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Home Publications Racial and ethnic sentencing differentials in the federal criminal justice system

Racial and ethnic sentencing differentials in the federal criminal justice system

Imran Rasul and Brendon McConnell
Journal article | AEA Papers and Proceedings

A large body of multidisciplinary research has documented how sentencing outcomes vary tremendously across racial and ethnic groups. The research challenge lies in establishing whether these sentencing differentials are driven by unobserved heterogeneity correlated to defendant race/ethnicity, or whether they reflect discrimination. We add to the debate by examining the robustness of racial/ethnic sentencing gaps, by gender, when allowing for selection on unobservables. We do so in the context of federal criminal cases, considering 250,000 cases, and using a dataset containing a rich set of covariates relating to defendant and legal characteristics of cases.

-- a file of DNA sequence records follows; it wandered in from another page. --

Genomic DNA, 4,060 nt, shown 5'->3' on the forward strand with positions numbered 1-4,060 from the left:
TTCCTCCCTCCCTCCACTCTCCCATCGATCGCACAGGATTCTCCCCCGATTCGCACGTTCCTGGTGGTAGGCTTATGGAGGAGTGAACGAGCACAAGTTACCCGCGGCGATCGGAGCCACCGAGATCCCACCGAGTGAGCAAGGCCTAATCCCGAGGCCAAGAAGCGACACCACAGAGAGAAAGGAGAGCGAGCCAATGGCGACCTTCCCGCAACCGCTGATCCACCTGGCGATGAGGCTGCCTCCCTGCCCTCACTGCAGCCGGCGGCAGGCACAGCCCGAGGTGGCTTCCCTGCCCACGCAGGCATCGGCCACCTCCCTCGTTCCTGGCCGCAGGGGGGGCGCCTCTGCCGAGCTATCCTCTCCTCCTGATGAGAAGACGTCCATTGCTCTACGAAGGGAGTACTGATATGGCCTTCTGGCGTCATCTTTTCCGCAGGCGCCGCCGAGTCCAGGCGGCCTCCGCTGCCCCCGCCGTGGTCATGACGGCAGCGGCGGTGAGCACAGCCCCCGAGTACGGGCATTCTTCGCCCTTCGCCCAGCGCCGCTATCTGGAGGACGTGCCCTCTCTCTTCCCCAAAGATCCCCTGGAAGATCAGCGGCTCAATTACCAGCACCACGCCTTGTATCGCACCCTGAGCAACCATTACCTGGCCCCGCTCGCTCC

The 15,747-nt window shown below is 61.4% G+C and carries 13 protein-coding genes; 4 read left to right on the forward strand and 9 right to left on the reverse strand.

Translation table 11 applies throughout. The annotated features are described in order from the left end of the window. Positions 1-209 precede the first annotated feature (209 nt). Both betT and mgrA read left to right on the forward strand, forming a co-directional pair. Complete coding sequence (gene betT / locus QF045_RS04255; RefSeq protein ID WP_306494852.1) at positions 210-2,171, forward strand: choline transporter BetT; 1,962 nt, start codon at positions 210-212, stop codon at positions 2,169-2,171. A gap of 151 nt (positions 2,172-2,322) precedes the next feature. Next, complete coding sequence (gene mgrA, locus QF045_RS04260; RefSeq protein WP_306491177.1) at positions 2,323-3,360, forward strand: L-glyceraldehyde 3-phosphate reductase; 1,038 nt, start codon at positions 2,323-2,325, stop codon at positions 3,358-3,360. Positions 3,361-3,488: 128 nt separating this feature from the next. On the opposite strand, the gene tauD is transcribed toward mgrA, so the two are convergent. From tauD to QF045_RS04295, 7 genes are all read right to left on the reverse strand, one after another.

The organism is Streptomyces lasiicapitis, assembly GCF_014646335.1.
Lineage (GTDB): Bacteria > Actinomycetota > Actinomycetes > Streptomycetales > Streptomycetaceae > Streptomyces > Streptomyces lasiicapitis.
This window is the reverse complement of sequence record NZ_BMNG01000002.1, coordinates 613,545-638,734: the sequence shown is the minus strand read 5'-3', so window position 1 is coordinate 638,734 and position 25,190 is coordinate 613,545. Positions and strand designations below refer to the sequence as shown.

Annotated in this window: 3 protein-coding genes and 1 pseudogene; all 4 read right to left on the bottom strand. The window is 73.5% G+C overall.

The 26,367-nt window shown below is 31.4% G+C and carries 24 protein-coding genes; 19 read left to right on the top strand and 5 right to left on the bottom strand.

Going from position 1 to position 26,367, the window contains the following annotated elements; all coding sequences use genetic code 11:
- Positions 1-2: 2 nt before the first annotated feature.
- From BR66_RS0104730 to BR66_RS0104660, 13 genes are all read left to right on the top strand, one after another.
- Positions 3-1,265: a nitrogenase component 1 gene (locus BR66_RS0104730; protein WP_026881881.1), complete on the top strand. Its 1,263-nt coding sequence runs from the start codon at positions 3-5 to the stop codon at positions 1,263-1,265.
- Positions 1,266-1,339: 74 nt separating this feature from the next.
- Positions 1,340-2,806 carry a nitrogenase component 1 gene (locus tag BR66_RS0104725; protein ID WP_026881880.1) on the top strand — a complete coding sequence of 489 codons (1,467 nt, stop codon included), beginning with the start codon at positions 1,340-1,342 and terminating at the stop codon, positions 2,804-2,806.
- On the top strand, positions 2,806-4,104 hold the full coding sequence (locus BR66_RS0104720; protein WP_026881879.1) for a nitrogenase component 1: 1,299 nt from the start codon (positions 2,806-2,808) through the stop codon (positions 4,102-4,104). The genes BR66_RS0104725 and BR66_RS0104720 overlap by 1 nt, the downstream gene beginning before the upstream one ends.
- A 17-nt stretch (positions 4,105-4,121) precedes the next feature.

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Journal article | Fiscal Studies - Special Issue: 50th Anniversary of IFS
This paper examines the major changes to the face of poverty in Great Britain over the past few decades, assessing the role of policy, and compares and contrasts this with the patterns seen in the United States, using harmonised household survey data.
This presentation was delivered to students and faculty members at Durham University on 30th January 2020.
At this event, speaker set out what we know, and what we need to know, about the very rich in the UK. Using a mixture of data from household surveys and data from tax authorities, the speakers looked at various characteristics of those at the top of the income distribution.